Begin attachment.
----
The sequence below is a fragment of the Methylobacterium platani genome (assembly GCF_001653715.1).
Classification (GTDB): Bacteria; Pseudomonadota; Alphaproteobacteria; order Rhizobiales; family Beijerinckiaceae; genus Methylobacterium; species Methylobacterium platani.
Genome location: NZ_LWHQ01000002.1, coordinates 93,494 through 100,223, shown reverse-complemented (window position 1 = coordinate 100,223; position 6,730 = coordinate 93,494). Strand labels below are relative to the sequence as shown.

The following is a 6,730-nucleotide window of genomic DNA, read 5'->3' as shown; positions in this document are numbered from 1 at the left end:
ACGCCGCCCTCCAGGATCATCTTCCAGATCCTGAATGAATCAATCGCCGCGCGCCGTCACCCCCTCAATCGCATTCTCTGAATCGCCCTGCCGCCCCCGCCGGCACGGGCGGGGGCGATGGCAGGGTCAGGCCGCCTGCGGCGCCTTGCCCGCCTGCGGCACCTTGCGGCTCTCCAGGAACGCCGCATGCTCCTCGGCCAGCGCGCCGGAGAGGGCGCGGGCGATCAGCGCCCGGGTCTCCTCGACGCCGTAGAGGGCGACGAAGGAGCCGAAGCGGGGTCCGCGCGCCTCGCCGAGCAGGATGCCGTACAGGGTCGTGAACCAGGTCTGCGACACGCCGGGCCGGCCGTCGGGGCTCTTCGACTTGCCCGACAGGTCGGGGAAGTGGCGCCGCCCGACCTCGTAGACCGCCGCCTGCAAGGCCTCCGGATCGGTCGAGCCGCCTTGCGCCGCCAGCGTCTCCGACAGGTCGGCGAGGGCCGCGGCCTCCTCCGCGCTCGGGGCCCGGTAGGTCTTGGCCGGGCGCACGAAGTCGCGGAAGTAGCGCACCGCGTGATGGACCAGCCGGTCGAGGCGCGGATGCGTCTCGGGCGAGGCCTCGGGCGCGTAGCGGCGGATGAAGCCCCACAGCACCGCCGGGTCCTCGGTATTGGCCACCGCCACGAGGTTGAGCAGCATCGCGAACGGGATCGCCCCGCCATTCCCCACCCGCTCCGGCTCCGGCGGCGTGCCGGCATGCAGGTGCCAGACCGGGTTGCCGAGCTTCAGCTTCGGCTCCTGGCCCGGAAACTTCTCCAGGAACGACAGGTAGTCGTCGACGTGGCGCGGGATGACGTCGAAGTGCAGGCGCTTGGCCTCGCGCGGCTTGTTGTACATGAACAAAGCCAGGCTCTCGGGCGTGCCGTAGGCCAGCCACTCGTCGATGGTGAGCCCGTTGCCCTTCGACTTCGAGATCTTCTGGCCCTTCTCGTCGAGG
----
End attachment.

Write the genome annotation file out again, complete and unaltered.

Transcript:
The sequence below is a fragment of the Methylobacterium platani genome (assembly GCF_001653715.1).
Classification (GTDB): Bacteria; Pseudomonadota; Alphaproteobacteria; order Rhizobiales; family Beijerinckiaceae; genus Methylobacterium; species Methylobacterium platani.
Genome location: NZ_LWHQ01000002.1, coordinates 93,494 through 100,223, shown reverse-complemented (window position 1 = coordinate 100,223; position 6,730 = coordinate 93,494). Strand labels below are relative to the sequence as shown.

The following is a 6,730-nucleotide window of genomic DNA, read 5'->3' as shown; positions in this document are numbered from 1 at the left end:
ACGCCGCCCTCCAGGATCATCTTCCAGATCCTGAATGAATCAATCGCCGCGCGCCGTCACCCCCTCAATCGCATTCTCTGAATCGCCCTGCCGCCCCCGCCGGCACGGGCGGGGGCGATGGCAGGGTCAGGCCGCCTGCGGCGCCTTGCCCGCCTGCGGCACCTTGCGGCTCTCCAGGAACGCCGCATGCTCCTCGGCCAGCGCGCCGGAGAGGGCGCGGGCGATCAGCGCCCGGGTCTCCTCGACGCCGTAGAGGGCGACGAAGGAGCCGAAGCGGGGTCCGCGCGCCTCGCCGAGCAGGATGCCGTACAGGGTCGTGAACCAGGTCTGCGACACGCCGGGCCGGCCGTCGGGGCTCTTCGACTTGCCCGACAGGTCGGGGAAGTGGCGCCGCCCGACCTCGTAGACCGCCGCCTGCAAGGCCTCCGGATCGGTCGAGCCGCCTTGCGCCGCCAGCGTCTCCGACAGGTCGGCGAGGGCCGCGGCCTCCTCCGCGCTCGGGGCCCGGTAGGTCTTGGCCGGGCGCACGAAGTCGCGGAAGTAGCGCACCGCGTGATGGACCAGCCGGTCGAGGCGCGGATGCGTCTCGGGCGAGGCCTCGGGCGCGTAGCGGCGGATGAAGCCCCACAGCACCGCCGGGTCCTCGGTATTGGCCACCGCCACGAGGTTGAGCAGCATCGCGAACGGGATCGCCCCGCCATTCCCCACCCGCTCCGGCTCCGGCGGCGTGCCGGCATGCAGGTGCCAGACCGGGTTGCCGAGCTTCAGCTTCGGCTCCTGGCCCGGAAACTTCTCCAGGAACGACAGGTAGTCGTCGACGTGGCGCGGGATGACGTCGAAGTGCAGGCGCTTGGCCTCGCGCGGCTTGTTGTACATGAACAAAGCCAGGCTCTCGGGCGTGCCGTAGGCCAGCCACTCGTCGATGGTGAGCCCGTTGCCCTTCGACTTCGAGATCTTCTGGCCCTTCTCGTCGAGG